Raymond is a photojournalist, and corporate documentary photographer. His clients include: POLITICO, The Washington Post, New York Times, Philadelphia Citizen, PECO-Exelon Company, Thomas Jefferson University, In These Times Magazine, Philadelphia Health Department (You Shoot, Now What) campaign, Portfolio Associates, Philadelphia Inquirer, Ralston House, Philadelphia Convention and Visitor Bureau, Philadelphia Daily Newspaper, Philadelphia School District NOTEBOOK, ConEdison Solutions, NCRC, SEPTA, Barnes Foundation and the Philadelphia International Airport. Since April of 2020 I have been working on a personal project titled "COVID19 in Black America" which focuses on Covid19 in the Black communities of Philadelphia, and how it disproportionately affects the Black and brown community compared to other communities. I am now entering into stage two of the project, where I will focus on people from my community who experienced the affects of Covid19. My intention is to capture environmental portraits and share their stories of the battle to recover. "Princeton University" is an on going project focused on high achieving young Black Men attending Ivy League schools. Portraits of Family Caregivers of People with Alzheimer's/dementia, which I began in 2001 focused on family caregivers, the challenges they face living with a person with Alzheimer's disease and the love they share. The Alzheimer's project was in response to my father Raymond W. Holman Sr. dying with dementia in the summer of 2001. The studio portraits are or were family caregivers. My intention was to bring attention to family caregivers on an international level. I did not realize in 1997 when I became my father's caregiver how it would affect my career. I became so engulfed in making certain my father was okay, I literally forgot about myself. So there was a period where I forgot about photography to figure out who I was again. I am a active member of American Society of Media Photographers and Diversifyphoto. E-mail me for rates on private portrait commission sessions.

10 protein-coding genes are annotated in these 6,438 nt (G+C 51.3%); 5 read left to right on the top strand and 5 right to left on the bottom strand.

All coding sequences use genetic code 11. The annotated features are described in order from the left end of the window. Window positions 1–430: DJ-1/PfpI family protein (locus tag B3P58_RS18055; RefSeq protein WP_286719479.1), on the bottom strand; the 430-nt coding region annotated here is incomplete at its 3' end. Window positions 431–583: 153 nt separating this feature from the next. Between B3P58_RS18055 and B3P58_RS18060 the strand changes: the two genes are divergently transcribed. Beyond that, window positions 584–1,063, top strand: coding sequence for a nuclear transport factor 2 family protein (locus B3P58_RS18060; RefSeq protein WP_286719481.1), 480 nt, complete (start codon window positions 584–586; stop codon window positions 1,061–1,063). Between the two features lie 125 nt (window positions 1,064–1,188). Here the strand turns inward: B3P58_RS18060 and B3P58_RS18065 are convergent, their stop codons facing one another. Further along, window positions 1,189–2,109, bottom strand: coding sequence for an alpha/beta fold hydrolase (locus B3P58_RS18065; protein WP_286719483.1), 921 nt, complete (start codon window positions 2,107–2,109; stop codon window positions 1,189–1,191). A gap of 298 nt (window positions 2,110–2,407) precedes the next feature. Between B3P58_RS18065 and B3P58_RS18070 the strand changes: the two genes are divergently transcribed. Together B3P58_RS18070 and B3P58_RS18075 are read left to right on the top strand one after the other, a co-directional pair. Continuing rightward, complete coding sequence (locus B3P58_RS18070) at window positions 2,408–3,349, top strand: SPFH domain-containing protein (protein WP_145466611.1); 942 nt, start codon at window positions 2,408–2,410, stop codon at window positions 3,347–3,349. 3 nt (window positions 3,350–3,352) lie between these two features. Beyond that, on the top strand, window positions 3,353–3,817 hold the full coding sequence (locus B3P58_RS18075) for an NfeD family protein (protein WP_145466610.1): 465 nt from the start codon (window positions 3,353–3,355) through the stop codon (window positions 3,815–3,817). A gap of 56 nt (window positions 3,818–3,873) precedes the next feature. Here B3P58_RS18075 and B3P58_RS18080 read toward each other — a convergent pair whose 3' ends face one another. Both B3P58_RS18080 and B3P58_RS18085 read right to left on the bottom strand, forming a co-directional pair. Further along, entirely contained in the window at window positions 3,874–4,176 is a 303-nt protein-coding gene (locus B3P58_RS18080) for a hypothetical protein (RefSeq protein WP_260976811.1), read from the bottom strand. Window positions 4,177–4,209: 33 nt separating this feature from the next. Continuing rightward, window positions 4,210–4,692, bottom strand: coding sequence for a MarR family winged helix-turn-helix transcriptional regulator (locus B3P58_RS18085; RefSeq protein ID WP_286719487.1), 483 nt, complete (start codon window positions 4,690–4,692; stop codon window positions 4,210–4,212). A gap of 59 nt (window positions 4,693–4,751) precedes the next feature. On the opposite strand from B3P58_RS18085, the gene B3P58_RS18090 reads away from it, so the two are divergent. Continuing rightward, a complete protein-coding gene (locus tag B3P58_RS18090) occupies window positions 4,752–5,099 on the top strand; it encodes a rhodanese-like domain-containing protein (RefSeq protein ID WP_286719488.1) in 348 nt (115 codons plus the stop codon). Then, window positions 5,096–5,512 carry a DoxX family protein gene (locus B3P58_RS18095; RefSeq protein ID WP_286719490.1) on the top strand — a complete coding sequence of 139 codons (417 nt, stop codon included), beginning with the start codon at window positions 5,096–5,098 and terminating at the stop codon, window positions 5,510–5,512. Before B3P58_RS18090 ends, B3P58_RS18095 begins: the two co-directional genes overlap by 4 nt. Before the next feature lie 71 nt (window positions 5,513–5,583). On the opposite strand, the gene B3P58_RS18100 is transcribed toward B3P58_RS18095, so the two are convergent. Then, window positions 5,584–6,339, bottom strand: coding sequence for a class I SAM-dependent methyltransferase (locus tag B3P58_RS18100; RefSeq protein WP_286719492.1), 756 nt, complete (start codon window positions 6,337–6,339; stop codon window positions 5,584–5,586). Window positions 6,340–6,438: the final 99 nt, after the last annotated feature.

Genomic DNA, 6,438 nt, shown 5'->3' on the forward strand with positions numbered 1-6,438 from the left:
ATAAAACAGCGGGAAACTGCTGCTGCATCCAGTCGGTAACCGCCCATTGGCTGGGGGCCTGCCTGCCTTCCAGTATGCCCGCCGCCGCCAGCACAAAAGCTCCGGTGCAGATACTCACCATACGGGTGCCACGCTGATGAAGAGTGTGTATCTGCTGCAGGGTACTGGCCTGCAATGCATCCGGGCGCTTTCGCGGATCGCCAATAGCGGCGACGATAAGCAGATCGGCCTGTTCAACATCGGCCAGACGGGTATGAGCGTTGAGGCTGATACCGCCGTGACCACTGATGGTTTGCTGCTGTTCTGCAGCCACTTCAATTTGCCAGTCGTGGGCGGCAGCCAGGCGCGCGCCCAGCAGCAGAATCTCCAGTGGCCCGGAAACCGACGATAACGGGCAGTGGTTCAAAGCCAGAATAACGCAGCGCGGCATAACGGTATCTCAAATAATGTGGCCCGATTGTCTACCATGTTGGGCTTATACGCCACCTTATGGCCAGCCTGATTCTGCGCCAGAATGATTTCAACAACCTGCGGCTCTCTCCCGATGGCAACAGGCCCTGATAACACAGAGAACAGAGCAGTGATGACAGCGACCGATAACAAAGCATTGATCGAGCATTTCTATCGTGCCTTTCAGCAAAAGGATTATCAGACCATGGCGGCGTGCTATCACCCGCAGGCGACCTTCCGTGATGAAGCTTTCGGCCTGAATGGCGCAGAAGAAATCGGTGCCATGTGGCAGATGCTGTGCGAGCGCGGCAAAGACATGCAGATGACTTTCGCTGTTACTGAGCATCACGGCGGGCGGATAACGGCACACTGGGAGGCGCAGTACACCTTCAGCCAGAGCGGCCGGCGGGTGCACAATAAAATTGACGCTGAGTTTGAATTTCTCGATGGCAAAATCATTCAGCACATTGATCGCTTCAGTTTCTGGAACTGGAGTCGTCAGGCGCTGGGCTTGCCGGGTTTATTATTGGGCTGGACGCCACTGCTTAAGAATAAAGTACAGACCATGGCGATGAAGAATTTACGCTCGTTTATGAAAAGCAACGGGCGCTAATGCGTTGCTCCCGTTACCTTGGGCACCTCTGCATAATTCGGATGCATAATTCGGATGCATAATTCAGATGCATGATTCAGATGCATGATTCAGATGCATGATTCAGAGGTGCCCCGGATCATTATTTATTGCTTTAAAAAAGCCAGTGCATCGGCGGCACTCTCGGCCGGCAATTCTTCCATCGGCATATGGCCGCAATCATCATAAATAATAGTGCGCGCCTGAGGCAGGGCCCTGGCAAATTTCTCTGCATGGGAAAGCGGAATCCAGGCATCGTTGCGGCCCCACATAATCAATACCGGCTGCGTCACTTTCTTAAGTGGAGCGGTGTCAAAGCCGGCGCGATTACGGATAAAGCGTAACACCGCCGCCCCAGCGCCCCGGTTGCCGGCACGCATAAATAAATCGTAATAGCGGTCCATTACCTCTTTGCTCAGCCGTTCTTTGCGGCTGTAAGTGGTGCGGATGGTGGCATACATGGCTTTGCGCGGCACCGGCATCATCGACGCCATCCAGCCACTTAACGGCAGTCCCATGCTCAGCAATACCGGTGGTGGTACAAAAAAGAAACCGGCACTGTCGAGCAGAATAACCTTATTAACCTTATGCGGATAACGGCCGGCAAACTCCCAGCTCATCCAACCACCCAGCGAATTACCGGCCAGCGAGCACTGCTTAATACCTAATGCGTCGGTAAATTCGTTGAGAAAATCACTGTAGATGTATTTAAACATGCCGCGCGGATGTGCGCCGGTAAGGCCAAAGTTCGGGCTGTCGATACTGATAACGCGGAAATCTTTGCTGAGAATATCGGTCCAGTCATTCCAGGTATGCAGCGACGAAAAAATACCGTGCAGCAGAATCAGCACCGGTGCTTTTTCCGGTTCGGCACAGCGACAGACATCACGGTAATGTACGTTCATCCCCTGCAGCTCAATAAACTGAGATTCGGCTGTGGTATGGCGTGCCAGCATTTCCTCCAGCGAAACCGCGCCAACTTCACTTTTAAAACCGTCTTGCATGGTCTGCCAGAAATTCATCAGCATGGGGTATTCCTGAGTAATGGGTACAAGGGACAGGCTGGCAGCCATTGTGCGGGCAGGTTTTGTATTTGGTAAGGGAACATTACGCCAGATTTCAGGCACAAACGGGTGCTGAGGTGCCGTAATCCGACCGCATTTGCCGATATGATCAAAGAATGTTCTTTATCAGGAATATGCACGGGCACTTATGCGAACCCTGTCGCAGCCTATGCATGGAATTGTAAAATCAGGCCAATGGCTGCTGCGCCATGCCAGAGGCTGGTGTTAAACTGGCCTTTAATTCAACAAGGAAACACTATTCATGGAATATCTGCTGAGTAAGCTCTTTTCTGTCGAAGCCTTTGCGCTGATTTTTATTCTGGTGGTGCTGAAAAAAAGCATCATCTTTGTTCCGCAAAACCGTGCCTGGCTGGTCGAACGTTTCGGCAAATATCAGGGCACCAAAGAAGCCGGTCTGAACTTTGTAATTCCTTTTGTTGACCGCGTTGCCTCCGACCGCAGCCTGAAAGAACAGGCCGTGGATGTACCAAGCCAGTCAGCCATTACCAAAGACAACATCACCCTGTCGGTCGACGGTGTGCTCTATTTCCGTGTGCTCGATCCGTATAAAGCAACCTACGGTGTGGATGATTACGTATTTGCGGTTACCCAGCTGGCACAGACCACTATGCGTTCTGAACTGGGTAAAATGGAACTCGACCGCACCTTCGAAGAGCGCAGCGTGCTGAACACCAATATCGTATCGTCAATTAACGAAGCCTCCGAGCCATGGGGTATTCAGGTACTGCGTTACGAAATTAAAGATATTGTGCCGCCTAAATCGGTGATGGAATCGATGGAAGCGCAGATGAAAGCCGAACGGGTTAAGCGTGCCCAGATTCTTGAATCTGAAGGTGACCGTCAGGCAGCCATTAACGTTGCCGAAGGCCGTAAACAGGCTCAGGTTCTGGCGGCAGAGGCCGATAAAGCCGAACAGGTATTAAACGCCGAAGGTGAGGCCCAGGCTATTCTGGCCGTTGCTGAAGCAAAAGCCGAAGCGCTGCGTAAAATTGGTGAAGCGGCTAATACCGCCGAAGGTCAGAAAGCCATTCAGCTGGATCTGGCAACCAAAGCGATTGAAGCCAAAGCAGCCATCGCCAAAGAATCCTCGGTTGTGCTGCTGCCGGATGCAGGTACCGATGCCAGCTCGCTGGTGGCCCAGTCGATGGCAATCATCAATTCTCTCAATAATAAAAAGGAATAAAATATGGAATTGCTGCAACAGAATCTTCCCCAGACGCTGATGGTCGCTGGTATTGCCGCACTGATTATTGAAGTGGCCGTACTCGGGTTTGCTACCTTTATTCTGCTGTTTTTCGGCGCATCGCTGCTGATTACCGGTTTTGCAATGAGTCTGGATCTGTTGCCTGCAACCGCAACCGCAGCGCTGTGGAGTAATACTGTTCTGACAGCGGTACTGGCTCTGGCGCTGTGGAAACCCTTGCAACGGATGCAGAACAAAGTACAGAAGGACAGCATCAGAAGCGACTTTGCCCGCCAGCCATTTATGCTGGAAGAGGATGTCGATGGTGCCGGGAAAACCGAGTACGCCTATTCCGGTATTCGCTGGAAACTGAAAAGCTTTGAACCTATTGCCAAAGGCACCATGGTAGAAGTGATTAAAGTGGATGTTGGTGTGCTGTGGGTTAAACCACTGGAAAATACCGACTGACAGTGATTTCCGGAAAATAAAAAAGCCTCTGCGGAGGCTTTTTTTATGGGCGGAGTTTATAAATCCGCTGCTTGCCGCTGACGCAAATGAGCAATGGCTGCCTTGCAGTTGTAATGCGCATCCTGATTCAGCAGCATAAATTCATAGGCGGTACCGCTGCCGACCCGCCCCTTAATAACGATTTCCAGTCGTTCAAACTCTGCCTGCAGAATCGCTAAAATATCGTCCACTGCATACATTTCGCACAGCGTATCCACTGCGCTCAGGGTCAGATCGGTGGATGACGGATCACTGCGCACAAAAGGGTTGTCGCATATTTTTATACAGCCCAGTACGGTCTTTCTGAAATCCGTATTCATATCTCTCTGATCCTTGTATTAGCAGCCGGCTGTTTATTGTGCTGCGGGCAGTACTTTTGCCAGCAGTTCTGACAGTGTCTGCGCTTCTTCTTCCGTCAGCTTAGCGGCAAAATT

My moral obligation is to capture the image that tells the story of a particular moment in time.